On 10/09/2013 08:55 PM, Jeff King wrote:
> On Wed, Oct 09, 2013 at 08:27:58PM +0200, Stefan Beller wrote:
>>> At least on Linux, if you checkout a revision with "foo/" directory,
>>> chdir to it and then checkout a revision with "foo" file to nuke
>>> your current place, I know "git checkout" will happily do so and you
>>> will still be in a directory that is connected nowhere.  Your ".."
>>> is probably pointing at the top-level, but there is no reverse, so
>>> "cd ../foo" may or may not work from that state, and it would lead
>>> to an interesting confusion.
>>> We may want to check the condition and forbid such a checkout.
>> I think forbidding such a checkout is a bit hard:
>>      $ git checkout <branch>
>>      fatal: checkout not possible, because of said reason (dangling pwd)
>>      $ cd ../.. # go to top level or somewhere else unaffected
>>      $ git checkout <branch> # this will work
>> Wouldn't it be better to navigate to the 'nearest' possible working dir on 
>> checkout?
>> Such a workflow would emerge:
>>      $ git checkout <branch> # this includes the "cd .." of the previous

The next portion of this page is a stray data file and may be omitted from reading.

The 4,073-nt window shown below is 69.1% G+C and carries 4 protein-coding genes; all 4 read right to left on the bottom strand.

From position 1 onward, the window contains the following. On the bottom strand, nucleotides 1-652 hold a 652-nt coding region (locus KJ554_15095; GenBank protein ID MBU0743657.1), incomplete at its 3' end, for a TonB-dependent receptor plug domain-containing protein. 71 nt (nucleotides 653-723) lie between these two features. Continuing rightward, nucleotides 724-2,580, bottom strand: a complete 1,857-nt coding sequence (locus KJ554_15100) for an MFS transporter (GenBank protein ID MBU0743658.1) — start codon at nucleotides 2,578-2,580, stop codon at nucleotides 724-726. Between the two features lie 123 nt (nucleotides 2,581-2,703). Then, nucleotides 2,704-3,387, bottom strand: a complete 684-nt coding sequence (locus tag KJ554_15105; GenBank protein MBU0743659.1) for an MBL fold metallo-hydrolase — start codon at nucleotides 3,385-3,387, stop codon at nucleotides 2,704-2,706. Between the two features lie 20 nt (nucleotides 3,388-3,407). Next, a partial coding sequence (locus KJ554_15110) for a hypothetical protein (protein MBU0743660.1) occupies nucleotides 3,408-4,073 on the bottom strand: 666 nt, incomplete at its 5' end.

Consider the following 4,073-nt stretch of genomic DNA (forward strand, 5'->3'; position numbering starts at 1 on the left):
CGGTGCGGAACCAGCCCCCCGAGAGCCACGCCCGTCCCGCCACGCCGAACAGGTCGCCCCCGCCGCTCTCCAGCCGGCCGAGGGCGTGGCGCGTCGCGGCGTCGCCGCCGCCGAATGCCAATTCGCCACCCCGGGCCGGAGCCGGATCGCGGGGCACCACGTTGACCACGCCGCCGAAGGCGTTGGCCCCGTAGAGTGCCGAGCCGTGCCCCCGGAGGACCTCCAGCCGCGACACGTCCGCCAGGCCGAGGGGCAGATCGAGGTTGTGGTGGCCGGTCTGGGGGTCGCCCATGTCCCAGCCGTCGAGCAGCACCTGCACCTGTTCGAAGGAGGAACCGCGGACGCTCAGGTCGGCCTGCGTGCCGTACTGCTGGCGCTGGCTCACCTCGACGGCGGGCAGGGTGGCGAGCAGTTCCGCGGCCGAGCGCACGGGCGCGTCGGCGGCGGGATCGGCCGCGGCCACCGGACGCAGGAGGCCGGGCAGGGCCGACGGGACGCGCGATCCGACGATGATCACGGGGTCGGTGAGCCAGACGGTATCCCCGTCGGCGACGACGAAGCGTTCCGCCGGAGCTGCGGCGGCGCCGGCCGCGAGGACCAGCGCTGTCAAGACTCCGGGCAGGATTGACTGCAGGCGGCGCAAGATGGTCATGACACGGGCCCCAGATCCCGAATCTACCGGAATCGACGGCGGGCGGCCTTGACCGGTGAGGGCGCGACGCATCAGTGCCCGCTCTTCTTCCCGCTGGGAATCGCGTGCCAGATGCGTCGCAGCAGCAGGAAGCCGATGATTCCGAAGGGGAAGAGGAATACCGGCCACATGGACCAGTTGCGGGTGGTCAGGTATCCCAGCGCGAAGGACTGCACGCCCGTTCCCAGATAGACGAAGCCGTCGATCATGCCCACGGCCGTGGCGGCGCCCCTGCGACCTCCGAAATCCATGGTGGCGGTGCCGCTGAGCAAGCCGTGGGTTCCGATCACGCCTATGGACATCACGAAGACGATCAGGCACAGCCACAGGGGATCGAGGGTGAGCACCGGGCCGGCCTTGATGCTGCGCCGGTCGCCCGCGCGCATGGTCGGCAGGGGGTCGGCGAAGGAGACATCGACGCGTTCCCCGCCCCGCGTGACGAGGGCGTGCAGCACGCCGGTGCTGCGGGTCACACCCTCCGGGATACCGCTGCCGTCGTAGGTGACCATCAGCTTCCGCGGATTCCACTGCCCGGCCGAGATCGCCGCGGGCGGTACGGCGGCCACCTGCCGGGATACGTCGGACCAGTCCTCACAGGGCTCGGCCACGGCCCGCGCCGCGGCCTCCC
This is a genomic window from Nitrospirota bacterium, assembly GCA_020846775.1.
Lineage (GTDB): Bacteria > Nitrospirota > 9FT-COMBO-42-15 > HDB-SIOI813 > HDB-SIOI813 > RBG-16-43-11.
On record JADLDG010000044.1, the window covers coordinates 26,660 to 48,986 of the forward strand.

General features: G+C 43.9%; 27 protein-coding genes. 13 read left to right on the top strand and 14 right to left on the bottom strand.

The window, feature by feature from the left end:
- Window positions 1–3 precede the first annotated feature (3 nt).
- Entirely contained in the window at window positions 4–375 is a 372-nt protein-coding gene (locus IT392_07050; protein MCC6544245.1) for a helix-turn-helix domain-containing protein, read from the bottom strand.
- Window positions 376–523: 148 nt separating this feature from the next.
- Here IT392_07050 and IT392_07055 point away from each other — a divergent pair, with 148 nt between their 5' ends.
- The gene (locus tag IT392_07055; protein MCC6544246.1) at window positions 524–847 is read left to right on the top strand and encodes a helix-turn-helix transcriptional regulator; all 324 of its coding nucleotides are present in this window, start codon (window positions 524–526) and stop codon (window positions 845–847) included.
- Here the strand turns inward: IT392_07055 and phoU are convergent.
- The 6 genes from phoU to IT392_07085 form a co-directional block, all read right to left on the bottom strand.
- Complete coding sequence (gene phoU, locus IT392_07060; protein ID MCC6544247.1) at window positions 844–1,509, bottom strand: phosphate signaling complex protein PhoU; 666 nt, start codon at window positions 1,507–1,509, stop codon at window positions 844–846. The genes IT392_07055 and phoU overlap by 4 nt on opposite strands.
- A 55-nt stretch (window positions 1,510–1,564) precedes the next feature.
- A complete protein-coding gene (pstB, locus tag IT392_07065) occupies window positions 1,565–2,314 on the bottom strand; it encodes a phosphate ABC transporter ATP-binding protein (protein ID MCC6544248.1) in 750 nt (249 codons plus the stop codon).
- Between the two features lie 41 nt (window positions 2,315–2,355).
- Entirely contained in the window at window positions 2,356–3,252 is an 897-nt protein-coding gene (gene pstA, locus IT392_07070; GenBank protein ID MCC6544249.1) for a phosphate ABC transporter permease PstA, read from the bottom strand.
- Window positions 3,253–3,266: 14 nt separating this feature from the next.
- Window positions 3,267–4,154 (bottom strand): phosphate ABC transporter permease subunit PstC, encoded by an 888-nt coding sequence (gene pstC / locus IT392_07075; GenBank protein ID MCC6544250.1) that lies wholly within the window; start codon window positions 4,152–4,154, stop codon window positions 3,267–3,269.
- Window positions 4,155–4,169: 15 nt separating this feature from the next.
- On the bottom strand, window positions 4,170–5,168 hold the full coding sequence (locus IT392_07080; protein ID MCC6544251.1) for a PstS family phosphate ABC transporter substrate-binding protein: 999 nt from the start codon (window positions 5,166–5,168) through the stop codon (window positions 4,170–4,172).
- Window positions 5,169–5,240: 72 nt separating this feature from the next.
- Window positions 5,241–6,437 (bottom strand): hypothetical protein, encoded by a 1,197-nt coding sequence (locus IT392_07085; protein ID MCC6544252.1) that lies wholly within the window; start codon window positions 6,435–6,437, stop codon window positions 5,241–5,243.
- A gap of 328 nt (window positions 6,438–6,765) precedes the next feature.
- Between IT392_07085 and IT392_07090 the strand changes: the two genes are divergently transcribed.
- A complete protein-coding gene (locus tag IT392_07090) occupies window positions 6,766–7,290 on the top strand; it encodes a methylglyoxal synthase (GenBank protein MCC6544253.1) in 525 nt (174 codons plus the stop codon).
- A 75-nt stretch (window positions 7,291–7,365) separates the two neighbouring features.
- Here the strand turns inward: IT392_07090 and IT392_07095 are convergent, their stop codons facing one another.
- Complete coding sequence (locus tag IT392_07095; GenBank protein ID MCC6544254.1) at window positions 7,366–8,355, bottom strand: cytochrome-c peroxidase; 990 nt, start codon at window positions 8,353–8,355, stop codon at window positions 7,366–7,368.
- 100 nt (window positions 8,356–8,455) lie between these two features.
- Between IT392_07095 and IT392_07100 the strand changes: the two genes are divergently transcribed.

>> step, it just went the dir structure up, until a valid dir was found.
>>      warning: the current working directory is not part of the tree, 
>> navigating to $(PWD)
> The problem is that the program calling "git checkout" (e.g., the shell)
> is in the directory that is going away, and git cannot impact the
> working directory of its parent. So there is no way to "fix" it here.
> Our only options are to proceed and hope the user can figure it out, or
> to warn/forbid.
> -Peff

Oops my bad. I did not think this through.

Maybe we could still have a config option,
which either forbids it, or just shows a warning.
I'll try to familiarize with the code and see what I can do.


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